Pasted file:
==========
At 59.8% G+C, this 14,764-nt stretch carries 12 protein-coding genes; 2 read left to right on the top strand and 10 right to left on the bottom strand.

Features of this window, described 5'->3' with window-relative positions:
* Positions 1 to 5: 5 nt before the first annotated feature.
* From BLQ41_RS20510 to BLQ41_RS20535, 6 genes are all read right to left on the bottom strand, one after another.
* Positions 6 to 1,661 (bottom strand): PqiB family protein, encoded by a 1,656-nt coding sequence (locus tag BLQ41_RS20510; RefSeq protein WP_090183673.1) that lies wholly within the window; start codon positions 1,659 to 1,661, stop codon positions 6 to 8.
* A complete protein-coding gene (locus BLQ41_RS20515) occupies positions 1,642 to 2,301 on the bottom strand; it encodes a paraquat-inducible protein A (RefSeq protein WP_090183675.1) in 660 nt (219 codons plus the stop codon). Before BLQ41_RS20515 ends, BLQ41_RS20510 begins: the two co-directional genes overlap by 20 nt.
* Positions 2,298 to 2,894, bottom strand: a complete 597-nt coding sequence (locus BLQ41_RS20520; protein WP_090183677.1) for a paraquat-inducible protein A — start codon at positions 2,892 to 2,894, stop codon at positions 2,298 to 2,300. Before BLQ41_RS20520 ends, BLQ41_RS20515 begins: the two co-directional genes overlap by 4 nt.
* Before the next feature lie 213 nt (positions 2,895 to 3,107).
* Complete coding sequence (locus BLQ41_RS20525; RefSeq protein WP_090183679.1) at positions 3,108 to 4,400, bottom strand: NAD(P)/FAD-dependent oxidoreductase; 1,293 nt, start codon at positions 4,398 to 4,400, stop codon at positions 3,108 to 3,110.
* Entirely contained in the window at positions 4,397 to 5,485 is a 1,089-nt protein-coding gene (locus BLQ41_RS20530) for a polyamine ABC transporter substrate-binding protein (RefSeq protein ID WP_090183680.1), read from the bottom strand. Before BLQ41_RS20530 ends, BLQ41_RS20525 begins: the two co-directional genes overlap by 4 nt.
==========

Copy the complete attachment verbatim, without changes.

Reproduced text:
At 59.8% G+C, this 14,764-nt stretch carries 12 protein-coding genes; 2 read left to right on the top strand and 10 right to left on the bottom strand.

Features of this window, described 5'->3' with window-relative positions:
* Positions 1 to 5: 5 nt before the first annotated feature.
* From BLQ41_RS20510 to BLQ41_RS20535, 6 genes are all read right to left on the bottom strand, one after another.
* Positions 6 to 1,661 (bottom strand): PqiB family protein, encoded by a 1,656-nt coding sequence (locus tag BLQ41_RS20510; RefSeq protein WP_090183673.1) that lies wholly within the window; start codon positions 1,659 to 1,661, stop codon positions 6 to 8.
* A complete protein-coding gene (locus BLQ41_RS20515) occupies positions 1,642 to 2,301 on the bottom strand; it encodes a paraquat-inducible protein A (RefSeq protein WP_090183675.1) in 660 nt (219 codons plus the stop codon). Before BLQ41_RS20515 ends, BLQ41_RS20510 begins: the two co-directional genes overlap by 20 nt.
* Positions 2,298 to 2,894, bottom strand: a complete 597-nt coding sequence (locus BLQ41_RS20520; protein WP_090183677.1) for a paraquat-inducible protein A — start codon at positions 2,892 to 2,894, stop codon at positions 2,298 to 2,300. Before BLQ41_RS20520 ends, BLQ41_RS20515 begins: the two co-directional genes overlap by 4 nt.
* Before the next feature lie 213 nt (positions 2,895 to 3,107).
* Complete coding sequence (locus BLQ41_RS20525; RefSeq protein WP_090183679.1) at positions 3,108 to 4,400, bottom strand: NAD(P)/FAD-dependent oxidoreductase; 1,293 nt, start codon at positions 4,398 to 4,400, stop codon at positions 3,108 to 3,110.
* Entirely contained in the window at positions 4,397 to 5,485 is a 1,089-nt protein-coding gene (locus BLQ41_RS20530) for a polyamine ABC transporter substrate-binding protein (RefSeq protein ID WP_090183680.1), read from the bottom strand. Before BLQ41_RS20530 ends, BLQ41_RS20525 begins: the two co-directional genes overlap by 4 nt.